Interview with Eugene Borukhovich
I had the pleasure of meeting with Eugene Borukhovich at the recent Health 2.0 conference in Santa Clara, CA on September 17th, 2019 to discuss updates regarding this year’s GA4 program and his perspectives on the current digital health landscape. Eugene is a serial intra- and entrepreneur currently serving as a Global Head of Digital Health (G4A) at Bayer and an advisor to numerous digital health startups.
Q1: I know you’ve made some recent updates to the G4A program this year, like the group track and advanced track, tell me more.
Eugene: I always joke around that the team itself within the large Bayer, is almost like a startup. We have pivoted every year as the digital health market itself is maturing. This year, the key change in our startup partnership programs was to simplify the approach and hence we created Growth and Advance Tracks.
The Growth track is the more typical accelerator type of model and the startups get 75K EUR convertible note and all the mentoring from our executives and external mentors and advisors. In the Advance track, we partner very closely with our P&L challenge owners, as there needs to be a sense of ownership and decision making to scale some of these relationships.
So I can’t disclose the finalists for either track, but we are literally a few weeks away from our Signing day. We will be announcing all the companies on October 10. It is currently still confidential and we will publish that on the 10th.
Q2: Can you tell me more about the nature of the companies and how it has changed over the years?
Eugene: Sure. So, if I rewind all the way back, the G4A (formely Grants4Apps) was literally started as grants for apps six years ago. Then it became the first pan-European digital health accelerator in Life Sciences Industry. The following year, it was opened to the world to come to Berlin for the program. In 2017, we introduced our commercially focused program (Dealmaker), which now evolved to Advance track.
I’ll fast forward. There’s a couple of lessons learned, especially on the commercial program side.
Digital health has matured tremendously. As we are at the Health 2.0 conference, the early morning discussion was, it’s not enough to have just a tech platform. And we even qualified during our open application season that it’s not enough to be one or two founders that are techies. We are looking even at the earlier stage as a very cross expertise team because we’re still talking about people’s health. So that’s probably one of the biggest pivot points where we’re getting with my team much, much deeper into what could be that commercial model with these startups.
So that is one of the biggest changes that we made. And that’s a little bit of the history of us evolving. And the kind of the short version is, as we saw the digital health market mature, we realized that this is the time to really start scaling these relationships. And hence the much deeper dive into the selection process with company’s stakeholders internally.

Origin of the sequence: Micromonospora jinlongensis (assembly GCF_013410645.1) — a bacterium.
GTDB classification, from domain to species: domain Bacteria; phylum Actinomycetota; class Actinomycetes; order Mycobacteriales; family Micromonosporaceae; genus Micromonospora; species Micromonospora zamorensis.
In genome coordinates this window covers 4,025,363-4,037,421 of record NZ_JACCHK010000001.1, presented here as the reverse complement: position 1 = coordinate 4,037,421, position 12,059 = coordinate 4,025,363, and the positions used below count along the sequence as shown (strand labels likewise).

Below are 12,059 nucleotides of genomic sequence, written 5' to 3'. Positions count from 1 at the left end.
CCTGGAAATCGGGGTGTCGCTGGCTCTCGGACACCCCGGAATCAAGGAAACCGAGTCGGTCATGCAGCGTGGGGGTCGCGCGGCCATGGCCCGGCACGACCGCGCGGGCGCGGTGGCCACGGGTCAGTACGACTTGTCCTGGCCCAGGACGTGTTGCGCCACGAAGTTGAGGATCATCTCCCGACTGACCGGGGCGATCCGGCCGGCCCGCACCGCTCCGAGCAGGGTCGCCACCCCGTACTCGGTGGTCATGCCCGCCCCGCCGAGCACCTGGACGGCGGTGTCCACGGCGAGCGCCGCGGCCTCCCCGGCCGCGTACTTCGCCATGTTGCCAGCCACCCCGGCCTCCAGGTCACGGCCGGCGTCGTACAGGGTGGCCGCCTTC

Our challenge is actually not finding brilliant entrepreneurs out there, the key challenges are inside of the organization. So that’s what we’re trying to change this year.
Q3: Tell me more about the role of digital therapeutics in digital health.
Eugene: I think there’s always confusion around the nomenclature. For the people that are living and breathing it, it becomes common sense but for the masses, you know, if you walk out on the street, nobody will know what a digital therapeutic is and they probably won’t even know what digital health is.
So the way I look at it is digital health is that it is a bit of a current buzzword that kind of fits everything that has something technology related to it. And we can argue one way or the other.
And regarding a digital therapeutic, of course, Megan Coder and her team have been leading the way. As that evolves, I am looking at it as we need to actually expand it just a bit on even on the consumer facing side, but still clinically validated and evidence based. The way digital therapeutic as defined right now, it is reimbursable, but to me at the end of the day, if it’s reimbursable out of pocket, or through the system, it shouldn’t actually matter if it fits a need and has clinical evidence backing it.
Q4: One of the topics that came up this morning is, as physicians, we are data saturated? Is that data actually clinically actionable and how does that actually change the standard of care for the outcome of the patient?
Eugene: So I have high hopes for digital therapeutics, or whatever it will be called in 3-5 years. The concept of software driven evidence based and clinically validated into the physicians’ workflow, but I would also argue that the extension of it into the healthcare consumer workflow.
Q5: So you are talking about a digital therapeutic, being direct to consumer, however, a lot of them have restrictions because they need a prescription. So we are then dealing with the barrier of physician engagement and most physicians don’t know anything about digital medicine.
Eugene: I think the time will come and I think this is the right way to focus actually, you know, with the digital therapeutics alliance (DTA) into the existing healthcare system.
Q5:Do you think we are in a digital health bubble?
Eugene: So I really think it’s all about evidence. If I look at the past 10 to 15 years of this digital health, or Health 2.0, what’s starting to appear now is actual evidence.
Health XL actually just did a whole evidence review report on digital health, it is more a version 1.0 but I think there are a lot of good nuggets in there to see. There is a lot of money flowing into the digital health ecosystem and recently from the public markets as well. Now, this is the crucial time to see how these more personalized business models scale and with evidence.